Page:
— It’s hard to keep a good dog down, and Andy, a
dachshund with Yoda ears and boundless energy, was as
good as they get.
since he joined Lorraine and Robert Young’s Woodstown,
N.J., home as a pup seven years ago, the little long guy
had been a tireless source of laughter, licks and doggy
love. This was especially valuable to Robert, who had a
rare degenerative neurological disorder, multifocal
leukoencephalopathy, that was increasingly limiting his
mobility. As Robert’s condition declined, Andy’s
favorite place to lounge became the spot right next to
him on the recliner. Basically, Andy was wherever Robert
and Lorraine were, with a wagging tail and an eager
morning in July, when Lorraine had to call for Andy to
come to her, she realized something was wrong.
he tried to come to me, he was dragging his legs,”
Lorraine brought Andy to St. Francis Veterinary Center
in Woolwich Township, N.J., whose chief vet, Mark Magazu,
had been caring for the Youngs’ pets for 30 years.
diagnosis: Andy was suffering from intervertebral disc
disease, a dangerous condition in which the cushioning
discs between the vertebrae of the spine push into the
spaces between the discs. Overnight, the disease had
paralyzed Andy’s hind legs.
longer pressure is put on the spine, the faster
permanent lesions can develop,” said Magazu. “You
have a better probability of success the faster you
get” into the operating room to repair the damage.
time was of the essence, so was precision in the tricky
surgery, which required minute manipulation and cutting
Andy, St. Francis is taking part in a pilot program with
Thomas Jefferson University’s Health Design Lab, which
is exploring the clinical use of 3D printing for
veterinary patients. Jefferson’s staffers quickly
created a 3D replica of Andy’s damaged spine based on
data from his CT scan that was then used to guide and
inform his surgery the next morning. Andy’s procedure
was the first surgical application of the pilot program.
technology to create models like Andy’s has been
around for a few decades, but it has been extremely
costly and not in widespread use. In recent years,
however, 3D printing is being increasingly explored as
an aid in surgeries and other procedures, especially
those that are highly individualized.
Shine is associate director of Jefferson’s design lab,
which is funded largely by institutional support,
private grants and donor contributions. Shine said
Jefferson’s human 3D models have helped doctors with
complicated surgeries. In the case of a high-risk
pregnant patient whose uterine fibroid growths would
complicate her delivery by cesarean section, the lab
created a 3D model of her uterus to assist her doctors
in determining the best way to deliver her child.
lab’s work with animals is another way of using the
technology to help with individualized health needs.
we can do in human 3D printing can also be applied in
veterinary space,” said Shine, who is also an
assistant professor at Jefferson’s Sidney Kimmel
University of Pennsylvania’s Matthew J. Ryan
Veterinary Hospital has been exploring the use of 3D
models for several years, from creating a model skull of
a dog with a suspicious mass to making a prosthesis for
a lot you miss when you’re looking at two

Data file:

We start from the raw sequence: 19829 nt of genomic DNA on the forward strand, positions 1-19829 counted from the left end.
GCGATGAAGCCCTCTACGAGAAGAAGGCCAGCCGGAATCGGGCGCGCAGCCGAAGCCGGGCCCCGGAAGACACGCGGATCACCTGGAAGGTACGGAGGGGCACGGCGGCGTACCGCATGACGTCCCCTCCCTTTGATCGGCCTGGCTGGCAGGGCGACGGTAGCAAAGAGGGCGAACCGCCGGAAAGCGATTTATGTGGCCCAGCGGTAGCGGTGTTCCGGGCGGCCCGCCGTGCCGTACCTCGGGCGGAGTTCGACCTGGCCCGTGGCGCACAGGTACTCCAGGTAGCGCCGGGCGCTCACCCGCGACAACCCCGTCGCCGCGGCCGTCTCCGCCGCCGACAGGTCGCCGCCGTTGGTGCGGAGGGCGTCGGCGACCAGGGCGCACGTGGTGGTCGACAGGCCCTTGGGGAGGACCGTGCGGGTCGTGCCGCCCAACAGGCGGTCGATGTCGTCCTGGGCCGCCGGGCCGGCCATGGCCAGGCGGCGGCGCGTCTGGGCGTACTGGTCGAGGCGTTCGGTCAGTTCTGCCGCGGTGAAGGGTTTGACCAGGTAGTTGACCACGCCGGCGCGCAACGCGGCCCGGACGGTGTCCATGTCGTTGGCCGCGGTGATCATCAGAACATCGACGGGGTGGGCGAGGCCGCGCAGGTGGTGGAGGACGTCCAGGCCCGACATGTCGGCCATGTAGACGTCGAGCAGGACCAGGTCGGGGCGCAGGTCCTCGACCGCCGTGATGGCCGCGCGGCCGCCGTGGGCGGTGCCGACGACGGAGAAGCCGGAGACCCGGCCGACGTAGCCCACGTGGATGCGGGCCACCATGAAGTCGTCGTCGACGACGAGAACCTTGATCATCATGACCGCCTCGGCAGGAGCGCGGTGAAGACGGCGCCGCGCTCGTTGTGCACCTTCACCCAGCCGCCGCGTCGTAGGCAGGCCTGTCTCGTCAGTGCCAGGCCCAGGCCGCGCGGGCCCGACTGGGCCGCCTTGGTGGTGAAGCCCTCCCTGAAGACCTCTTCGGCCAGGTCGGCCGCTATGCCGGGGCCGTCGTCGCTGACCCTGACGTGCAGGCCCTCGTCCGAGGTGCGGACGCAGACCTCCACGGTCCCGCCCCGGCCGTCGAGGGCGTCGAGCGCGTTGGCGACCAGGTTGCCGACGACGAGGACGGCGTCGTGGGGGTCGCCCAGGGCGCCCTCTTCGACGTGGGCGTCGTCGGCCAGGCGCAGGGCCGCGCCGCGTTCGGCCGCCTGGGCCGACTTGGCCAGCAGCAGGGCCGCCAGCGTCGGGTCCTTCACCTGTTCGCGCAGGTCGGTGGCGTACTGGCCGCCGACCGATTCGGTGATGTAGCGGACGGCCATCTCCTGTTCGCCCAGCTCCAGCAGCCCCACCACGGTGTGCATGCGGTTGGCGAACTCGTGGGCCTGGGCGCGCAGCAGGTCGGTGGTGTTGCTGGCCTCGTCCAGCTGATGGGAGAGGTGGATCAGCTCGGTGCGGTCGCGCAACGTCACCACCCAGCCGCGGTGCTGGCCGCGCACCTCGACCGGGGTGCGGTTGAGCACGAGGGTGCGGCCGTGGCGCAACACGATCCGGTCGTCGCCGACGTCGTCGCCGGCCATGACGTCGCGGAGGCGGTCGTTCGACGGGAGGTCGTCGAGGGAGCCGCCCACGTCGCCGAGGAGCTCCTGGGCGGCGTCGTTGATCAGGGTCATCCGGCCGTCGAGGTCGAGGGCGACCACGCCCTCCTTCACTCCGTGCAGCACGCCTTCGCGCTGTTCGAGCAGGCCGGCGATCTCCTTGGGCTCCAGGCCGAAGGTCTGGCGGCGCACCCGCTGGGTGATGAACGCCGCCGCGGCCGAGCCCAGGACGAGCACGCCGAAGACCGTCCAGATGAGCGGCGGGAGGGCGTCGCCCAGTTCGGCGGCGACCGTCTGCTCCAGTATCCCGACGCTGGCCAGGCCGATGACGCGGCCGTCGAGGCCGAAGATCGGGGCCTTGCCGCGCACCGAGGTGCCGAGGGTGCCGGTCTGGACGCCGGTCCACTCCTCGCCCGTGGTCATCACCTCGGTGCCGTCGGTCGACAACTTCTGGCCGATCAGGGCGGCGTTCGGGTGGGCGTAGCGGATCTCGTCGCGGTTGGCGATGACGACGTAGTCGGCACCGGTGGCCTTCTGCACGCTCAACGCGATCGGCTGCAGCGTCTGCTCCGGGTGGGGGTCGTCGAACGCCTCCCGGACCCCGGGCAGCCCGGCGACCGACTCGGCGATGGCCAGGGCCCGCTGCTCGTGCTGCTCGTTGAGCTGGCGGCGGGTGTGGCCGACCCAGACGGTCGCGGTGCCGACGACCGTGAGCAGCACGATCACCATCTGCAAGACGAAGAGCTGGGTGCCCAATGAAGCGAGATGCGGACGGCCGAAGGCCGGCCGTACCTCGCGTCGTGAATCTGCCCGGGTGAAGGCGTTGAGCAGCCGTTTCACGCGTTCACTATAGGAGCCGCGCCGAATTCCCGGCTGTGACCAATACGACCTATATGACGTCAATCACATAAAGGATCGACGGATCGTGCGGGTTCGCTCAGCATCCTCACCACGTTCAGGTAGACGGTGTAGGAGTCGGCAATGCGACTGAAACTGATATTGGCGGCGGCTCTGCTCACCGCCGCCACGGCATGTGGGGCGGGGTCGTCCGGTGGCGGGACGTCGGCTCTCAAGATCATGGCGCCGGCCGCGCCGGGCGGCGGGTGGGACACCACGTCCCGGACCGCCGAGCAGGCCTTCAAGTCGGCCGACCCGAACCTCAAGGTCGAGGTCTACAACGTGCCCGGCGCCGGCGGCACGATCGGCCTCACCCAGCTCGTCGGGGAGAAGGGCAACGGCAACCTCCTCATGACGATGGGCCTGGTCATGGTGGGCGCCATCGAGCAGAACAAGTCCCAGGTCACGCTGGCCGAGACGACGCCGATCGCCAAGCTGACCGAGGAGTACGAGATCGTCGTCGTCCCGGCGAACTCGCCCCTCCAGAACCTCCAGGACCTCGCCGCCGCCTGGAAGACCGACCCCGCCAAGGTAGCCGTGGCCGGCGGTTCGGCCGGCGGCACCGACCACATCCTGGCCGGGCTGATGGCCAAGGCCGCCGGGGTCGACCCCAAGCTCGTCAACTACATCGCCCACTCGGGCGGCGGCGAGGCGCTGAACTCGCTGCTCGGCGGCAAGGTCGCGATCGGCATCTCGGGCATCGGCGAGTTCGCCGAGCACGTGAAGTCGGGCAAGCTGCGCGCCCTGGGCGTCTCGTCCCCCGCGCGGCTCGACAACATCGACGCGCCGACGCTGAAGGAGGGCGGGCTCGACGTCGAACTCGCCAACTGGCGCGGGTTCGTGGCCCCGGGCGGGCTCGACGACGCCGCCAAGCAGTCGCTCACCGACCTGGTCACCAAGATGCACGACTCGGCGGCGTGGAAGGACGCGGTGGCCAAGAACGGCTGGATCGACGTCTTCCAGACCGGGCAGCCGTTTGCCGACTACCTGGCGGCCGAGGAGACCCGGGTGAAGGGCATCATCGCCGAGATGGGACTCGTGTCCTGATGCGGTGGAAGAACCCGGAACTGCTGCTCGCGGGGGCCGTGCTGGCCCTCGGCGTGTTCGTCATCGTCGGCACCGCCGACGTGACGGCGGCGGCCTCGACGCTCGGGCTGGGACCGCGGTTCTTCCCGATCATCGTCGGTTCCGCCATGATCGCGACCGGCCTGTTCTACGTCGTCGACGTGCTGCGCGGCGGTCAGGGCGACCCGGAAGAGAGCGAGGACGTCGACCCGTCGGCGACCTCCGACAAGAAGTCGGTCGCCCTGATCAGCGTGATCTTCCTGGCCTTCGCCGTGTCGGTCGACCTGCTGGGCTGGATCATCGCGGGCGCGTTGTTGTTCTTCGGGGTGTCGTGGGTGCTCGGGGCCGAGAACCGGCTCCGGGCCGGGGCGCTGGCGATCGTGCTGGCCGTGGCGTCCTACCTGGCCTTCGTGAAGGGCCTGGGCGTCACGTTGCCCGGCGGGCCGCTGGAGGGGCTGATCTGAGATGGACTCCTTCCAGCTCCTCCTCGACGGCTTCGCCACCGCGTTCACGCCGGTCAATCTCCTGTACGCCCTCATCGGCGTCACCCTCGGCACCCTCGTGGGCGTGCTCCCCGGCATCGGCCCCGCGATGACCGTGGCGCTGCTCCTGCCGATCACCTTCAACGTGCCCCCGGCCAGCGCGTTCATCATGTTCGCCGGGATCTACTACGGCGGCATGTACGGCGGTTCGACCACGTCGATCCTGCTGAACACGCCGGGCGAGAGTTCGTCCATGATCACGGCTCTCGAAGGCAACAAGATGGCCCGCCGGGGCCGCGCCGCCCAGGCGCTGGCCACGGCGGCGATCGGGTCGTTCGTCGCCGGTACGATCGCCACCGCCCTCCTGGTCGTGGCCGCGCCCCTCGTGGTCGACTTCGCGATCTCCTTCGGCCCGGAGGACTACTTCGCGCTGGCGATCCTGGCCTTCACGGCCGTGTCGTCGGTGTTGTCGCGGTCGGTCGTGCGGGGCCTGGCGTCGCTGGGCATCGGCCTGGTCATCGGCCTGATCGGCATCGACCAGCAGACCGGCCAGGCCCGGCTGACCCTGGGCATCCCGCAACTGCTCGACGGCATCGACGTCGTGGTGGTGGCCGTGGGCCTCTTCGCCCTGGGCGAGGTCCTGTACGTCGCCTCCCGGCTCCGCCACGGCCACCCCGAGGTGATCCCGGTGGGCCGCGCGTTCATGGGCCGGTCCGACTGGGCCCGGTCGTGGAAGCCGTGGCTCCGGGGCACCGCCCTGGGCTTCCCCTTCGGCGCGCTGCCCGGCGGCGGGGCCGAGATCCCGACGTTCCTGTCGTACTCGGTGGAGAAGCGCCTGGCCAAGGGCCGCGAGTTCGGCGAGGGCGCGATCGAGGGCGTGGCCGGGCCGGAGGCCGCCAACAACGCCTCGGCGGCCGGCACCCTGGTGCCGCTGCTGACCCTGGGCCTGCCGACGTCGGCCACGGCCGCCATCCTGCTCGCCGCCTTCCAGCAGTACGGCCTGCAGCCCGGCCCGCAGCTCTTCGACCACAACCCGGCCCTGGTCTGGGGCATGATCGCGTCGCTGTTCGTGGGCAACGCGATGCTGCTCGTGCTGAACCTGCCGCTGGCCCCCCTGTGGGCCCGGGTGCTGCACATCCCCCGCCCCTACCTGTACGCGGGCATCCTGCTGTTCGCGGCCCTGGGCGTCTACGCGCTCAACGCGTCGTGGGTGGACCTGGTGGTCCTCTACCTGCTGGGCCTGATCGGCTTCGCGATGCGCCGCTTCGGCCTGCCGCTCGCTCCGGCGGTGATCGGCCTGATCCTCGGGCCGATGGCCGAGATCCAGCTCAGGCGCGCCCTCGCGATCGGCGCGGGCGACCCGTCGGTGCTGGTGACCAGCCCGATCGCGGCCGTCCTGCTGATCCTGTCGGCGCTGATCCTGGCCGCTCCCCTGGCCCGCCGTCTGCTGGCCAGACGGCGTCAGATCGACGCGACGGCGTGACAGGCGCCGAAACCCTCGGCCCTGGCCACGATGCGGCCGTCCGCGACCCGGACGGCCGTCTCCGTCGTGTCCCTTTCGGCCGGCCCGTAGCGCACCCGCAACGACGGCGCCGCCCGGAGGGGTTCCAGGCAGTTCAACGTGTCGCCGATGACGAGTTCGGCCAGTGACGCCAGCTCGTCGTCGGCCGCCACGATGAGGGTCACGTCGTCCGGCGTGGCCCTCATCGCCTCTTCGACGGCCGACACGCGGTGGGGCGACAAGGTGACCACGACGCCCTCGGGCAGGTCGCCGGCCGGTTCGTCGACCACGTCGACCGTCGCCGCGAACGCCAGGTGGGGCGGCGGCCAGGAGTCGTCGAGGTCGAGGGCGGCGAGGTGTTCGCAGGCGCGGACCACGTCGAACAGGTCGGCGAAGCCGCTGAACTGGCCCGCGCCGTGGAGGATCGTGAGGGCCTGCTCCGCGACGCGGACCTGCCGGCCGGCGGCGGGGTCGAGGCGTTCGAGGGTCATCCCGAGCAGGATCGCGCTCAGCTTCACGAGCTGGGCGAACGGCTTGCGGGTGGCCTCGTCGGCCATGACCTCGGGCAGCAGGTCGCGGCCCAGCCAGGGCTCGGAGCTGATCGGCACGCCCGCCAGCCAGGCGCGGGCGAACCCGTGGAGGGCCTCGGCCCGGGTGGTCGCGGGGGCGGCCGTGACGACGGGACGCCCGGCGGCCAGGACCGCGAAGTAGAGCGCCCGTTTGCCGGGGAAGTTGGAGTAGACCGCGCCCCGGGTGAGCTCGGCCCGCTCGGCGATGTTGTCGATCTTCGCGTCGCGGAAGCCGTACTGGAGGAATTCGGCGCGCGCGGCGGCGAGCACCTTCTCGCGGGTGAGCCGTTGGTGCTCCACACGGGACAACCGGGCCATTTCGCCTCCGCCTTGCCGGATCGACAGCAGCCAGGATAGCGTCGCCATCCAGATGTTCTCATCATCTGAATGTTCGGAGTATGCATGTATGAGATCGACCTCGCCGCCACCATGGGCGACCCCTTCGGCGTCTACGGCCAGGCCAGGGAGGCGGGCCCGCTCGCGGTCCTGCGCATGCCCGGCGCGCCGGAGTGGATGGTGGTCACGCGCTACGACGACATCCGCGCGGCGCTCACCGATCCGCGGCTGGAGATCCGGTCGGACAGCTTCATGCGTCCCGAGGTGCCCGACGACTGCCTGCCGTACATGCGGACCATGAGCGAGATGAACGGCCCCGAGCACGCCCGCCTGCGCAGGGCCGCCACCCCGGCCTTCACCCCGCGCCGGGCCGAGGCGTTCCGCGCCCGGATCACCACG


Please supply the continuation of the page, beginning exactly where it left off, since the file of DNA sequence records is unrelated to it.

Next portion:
dimensions” — which a CT scan provides — “and
trying to build the three dimensions in your mind,”
said Evelyn Galban, an associate professor of clinical
neurology and neurosurgery at Penn’s vet school, who
is working on further developing 3D printing for
surgical use. “When you can see it and touch it,
there’s a tremendous amount of knowledge you
wouldn’t get from just looking at a screen.”
partnership with St. Francis helps make the technology
available to a community practice. Since it is still
research in progress, though, the cost of the 3D
printing, so far, has not been passed on to its human
patients or the owners of its animal patients.
surgery represented a first in the Jefferson/St. Francis
partnership. But there was another reason everyone hoped
dearly for its success: Robert Young had been under
hospice care at home for months, and his caretakers knew
his end might be near.
what Lorraine was going through,” said Magazu, the St.
Francis vet. “I couldn’t imagine her losing her
husband and losing her dog at the same time. We were
going to try the best we could to not let that
that stoic, canine way, seemed to sense the stakes.
that look,” Magazu said. “‘Do a good job, doc. Get
me better.’ He wasn’t fearful. Andy’s not that
type of dog.”
outcome of spinal surgeries like Andy’s can vary
greatly. Some dogs don’t show improvement for six
weeks. Others never do. But Andy wasn’t just any dog.
started showing small, little responses almost the day
after surgery,” Magazu said. “He started wagging his
tail. He started being able to go to the bathroom on his
McLean, the St. Francis vet who has been working with
Andy on his rehabilitation, believes the 3D assist made
technology provided a faster, more efficient, more
complete surgery, which in hand led to a faster, more
complete physical therapy afterward,” she said.
Young was heartened by the updates she got from St.
Francis staff, who were taking care of Andy at their
Woolwich Township hospital.
however, Robert Young, a retired DuPont chemical
operator, was weakening. After midnight Aug. 6, with his
family gathered around him, he died at age 73.
hours later, St. Francis’ staff sent Lorraine a video
clip: Andy had taken his first postoperative steps.
days later, Lorraine, 72, a retired medical lab
technician, went to visit him with some family. To
everyone’s delight, Andy ran to them — wobbly, but
wagging his tail and giving kisses.
a little bit of a bright spot in my day because I know
he’s doing better, he’ll be coming home,” Lorraine
said. “It won’t be quite the same, not having my
husband here with us. But at least I’ll have Andy
back. And we can kind of move on together.”